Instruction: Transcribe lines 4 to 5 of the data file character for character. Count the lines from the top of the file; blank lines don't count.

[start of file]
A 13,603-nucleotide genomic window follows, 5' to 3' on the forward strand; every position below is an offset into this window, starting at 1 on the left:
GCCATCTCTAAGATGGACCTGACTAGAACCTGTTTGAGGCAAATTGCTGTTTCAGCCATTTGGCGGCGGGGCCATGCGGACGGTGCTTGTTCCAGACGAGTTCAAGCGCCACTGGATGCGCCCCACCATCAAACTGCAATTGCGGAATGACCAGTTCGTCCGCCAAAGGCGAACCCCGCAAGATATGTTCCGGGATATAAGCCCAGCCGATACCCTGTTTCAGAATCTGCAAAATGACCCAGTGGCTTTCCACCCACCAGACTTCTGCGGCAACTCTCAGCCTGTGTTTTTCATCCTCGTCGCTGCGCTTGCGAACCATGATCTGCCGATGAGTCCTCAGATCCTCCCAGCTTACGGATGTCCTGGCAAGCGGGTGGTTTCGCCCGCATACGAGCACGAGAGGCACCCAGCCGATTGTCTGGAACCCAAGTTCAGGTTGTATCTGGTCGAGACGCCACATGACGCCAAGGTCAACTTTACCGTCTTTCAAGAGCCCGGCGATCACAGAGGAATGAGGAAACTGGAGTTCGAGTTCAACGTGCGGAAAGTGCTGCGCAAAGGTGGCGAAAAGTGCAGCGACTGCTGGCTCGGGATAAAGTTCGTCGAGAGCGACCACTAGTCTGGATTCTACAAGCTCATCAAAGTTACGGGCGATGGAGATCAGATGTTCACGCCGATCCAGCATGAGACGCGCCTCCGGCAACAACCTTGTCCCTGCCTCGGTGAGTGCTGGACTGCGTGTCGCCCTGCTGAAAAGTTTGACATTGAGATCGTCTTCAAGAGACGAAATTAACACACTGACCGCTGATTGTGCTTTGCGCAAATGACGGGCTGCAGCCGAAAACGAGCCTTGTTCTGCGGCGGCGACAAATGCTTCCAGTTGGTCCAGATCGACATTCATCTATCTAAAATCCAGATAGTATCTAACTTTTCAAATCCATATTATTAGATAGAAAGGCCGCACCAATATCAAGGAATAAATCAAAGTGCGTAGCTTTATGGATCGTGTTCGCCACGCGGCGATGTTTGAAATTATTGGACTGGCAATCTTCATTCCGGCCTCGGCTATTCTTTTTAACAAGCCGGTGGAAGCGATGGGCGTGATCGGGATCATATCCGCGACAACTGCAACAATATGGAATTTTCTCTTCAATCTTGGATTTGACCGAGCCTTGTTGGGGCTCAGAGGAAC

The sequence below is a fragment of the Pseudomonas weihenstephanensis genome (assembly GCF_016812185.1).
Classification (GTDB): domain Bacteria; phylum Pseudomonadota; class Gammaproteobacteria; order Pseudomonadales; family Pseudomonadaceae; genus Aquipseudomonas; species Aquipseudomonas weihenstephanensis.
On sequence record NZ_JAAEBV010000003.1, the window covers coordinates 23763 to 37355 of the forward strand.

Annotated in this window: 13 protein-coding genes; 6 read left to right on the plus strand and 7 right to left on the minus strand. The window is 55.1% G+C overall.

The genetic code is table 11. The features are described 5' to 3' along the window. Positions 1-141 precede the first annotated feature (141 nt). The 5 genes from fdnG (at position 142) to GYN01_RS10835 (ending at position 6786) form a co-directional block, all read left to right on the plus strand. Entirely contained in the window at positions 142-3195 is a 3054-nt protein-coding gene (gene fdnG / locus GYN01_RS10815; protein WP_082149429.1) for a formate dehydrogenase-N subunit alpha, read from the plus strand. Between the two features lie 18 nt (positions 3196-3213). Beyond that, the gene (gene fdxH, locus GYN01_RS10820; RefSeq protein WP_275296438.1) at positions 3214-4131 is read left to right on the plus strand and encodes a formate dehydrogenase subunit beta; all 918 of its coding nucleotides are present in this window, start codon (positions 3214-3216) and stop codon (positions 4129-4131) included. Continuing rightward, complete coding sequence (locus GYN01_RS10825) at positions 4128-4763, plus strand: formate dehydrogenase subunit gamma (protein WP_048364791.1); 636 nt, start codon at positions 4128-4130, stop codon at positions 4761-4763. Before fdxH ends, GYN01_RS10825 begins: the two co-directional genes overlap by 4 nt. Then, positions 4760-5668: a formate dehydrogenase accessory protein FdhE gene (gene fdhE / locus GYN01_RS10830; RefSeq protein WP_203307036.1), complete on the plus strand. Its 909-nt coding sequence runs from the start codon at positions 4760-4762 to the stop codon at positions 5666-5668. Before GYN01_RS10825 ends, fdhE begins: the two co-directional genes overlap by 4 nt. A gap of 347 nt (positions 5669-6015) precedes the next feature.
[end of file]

Classification (GTDB): domain Bacteria; phylum Pseudomonadota; class Gammaproteobacteria; order Pseudomonadales; family Pseudomonadaceae; genus Aquipseudomonas; species Aquipseudomonas weihenstephanensis.
On sequence record NZ_JAAEBV010000003.1, the window covers coordinates 23763 to 37355 of the forward strand.